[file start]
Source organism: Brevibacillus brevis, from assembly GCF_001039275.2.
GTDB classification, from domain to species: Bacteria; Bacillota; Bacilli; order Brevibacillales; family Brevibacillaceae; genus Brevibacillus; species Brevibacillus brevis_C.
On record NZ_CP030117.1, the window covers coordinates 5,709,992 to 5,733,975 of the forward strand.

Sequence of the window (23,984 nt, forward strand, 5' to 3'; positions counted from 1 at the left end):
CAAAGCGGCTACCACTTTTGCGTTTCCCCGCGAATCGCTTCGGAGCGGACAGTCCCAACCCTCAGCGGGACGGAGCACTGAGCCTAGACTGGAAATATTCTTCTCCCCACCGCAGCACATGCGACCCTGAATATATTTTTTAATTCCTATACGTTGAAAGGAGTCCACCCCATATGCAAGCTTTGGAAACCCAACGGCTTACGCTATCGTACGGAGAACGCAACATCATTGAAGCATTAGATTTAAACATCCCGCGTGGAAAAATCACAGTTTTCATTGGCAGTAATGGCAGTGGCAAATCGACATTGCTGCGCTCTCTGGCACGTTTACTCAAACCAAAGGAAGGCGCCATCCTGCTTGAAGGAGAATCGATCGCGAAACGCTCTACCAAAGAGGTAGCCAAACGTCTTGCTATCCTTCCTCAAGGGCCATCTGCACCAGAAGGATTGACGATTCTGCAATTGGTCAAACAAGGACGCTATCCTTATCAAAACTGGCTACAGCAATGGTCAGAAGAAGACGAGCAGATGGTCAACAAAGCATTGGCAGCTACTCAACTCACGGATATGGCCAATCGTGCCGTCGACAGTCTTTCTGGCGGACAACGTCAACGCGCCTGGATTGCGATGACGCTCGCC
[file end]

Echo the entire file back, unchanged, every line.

Source organism: Brevibacillus brevis, from assembly GCF_001039275.2.
GTDB classification, from domain to species: Bacteria; Bacillota; Bacilli; order Brevibacillales; family Brevibacillaceae; genus Brevibacillus; species Brevibacillus brevis_C.
On record NZ_CP030117.1, the window covers coordinates 5,709,992 to 5,733,975 of the forward strand.

Sequence of the window (23,984 nt, forward strand, 5' to 3'; positions counted from 1 at the left end):
CAAAGCGGCTACCACTTTTGCGTTTCCCCGCGAATCGCTTCGGAGCGGACAGTCCCAACCCTCAGCGGGACGGAGCACTGAGCCTAGACTGGAAATATTCTTCTCCCCACCGCAGCACATGCGACCCTGAATATATTTTTTAATTCCTATACGTTGAAAGGAGTCCACCCCATATGCAAGCTTTGGAAACCCAACGGCTTACGCTATCGTACGGAGAACGCAACATCATTGAAGCATTAGATTTAAACATCCCGCGTGGAAAAATCACAGTTTTCATTGGCAGTAATGGCAGTGGCAAATCGACATTGCTGCGCTCTCTGGCACGTTTACTCAAACCAAAGGAAGGCGCCATCCTGCTTGAAGGAGAATCGATCGCGAAACGCTCTACCAAAGAGGTAGCCAAACGTCTTGCTATCCTTCCTCAAGGGCCATCTGCACCAGAAGGATTGACGATTCTGCAATTGGTCAAACAAGGACGCTATCCTTATCAAAACTGGCTACAGCAATGGTCAGAAGAAGACGAGCAGATGGTCAACAAAGCATTGGCAGCTACTCAACTCACGGATATGGCCAATCGTGCCGTCGACAGTCTTTCTGGCGGACAACGTCAACGCGCCTGGATTGCGATGACGCTCGCC